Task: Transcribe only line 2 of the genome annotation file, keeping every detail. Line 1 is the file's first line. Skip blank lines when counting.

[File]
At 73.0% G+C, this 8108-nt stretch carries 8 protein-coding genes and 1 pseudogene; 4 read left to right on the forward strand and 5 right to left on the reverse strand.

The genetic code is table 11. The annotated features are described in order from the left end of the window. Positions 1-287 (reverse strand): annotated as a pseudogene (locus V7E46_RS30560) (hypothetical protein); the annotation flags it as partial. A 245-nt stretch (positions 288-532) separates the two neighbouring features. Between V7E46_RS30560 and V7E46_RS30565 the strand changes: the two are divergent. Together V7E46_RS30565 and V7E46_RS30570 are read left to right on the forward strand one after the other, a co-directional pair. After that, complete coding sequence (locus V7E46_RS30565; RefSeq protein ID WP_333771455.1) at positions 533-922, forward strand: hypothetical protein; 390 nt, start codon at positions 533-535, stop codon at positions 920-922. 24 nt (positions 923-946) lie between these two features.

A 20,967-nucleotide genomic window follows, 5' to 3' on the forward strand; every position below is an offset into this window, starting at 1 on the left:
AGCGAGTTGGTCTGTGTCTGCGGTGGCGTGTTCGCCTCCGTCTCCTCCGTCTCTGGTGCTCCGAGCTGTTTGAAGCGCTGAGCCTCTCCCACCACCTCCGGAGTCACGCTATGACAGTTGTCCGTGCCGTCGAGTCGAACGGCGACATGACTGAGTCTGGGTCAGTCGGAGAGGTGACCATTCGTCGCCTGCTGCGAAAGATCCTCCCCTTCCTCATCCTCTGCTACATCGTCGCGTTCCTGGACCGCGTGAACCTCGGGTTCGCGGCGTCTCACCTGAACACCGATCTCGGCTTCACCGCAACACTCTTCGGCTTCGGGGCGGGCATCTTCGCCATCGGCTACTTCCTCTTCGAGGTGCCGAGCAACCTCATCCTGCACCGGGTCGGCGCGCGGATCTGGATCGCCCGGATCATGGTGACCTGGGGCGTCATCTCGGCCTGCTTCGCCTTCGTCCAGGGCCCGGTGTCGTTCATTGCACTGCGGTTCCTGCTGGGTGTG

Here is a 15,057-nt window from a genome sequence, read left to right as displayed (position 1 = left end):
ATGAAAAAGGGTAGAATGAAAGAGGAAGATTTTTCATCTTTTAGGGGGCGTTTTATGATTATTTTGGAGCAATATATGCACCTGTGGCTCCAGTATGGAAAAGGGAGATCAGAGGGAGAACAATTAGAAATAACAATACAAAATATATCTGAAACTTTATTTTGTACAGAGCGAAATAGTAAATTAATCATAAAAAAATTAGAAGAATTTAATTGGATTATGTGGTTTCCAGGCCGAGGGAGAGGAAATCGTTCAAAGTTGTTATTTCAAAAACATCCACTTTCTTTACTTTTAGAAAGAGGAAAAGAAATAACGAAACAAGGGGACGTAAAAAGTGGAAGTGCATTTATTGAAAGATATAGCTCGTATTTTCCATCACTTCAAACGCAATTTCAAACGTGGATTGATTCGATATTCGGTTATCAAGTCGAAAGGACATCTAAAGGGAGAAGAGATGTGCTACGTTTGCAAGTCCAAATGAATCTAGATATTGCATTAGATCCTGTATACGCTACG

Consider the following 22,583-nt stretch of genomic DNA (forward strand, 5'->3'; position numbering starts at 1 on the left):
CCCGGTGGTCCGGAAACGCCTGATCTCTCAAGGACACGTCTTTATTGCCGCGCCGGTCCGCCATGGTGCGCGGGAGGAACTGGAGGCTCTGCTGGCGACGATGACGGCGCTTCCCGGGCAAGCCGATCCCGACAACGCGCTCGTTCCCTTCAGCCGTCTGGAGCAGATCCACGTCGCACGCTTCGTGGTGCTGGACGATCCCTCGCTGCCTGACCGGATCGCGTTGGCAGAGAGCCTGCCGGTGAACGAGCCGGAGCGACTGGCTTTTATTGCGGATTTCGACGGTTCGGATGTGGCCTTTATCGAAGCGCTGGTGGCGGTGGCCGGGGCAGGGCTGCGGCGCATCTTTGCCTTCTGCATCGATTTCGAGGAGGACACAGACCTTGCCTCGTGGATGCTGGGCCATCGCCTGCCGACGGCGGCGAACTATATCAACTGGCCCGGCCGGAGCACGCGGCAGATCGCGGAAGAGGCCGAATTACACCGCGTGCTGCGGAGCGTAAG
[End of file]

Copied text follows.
The genetic code is table 11. The annotated features are described in order from the left end of the window. Positions 1-287 (reverse strand): annotated as a pseudogene (locus V7E46_RS30560) (hypothetical protein); the annotation flags it as partial. A 245-nt stretch (positions 288-532) separates the two neighbouring features. Between V7E46_RS30560 and V7E46_RS30565 the strand changes: the two are divergent. Together V7E46_RS30565 and V7E46_RS30570 are read left to right on the forward strand one after the other, a co-directional pair. After that, complete coding sequence (locus V7E46_RS30565; RefSeq protein ID WP_333771455.1) at positions 533-922, forward strand: hypothetical protein; 390 nt, start codon at positions 533-535, stop codon at positions 920-922. 24 nt (positions 923-946) lie between these two features.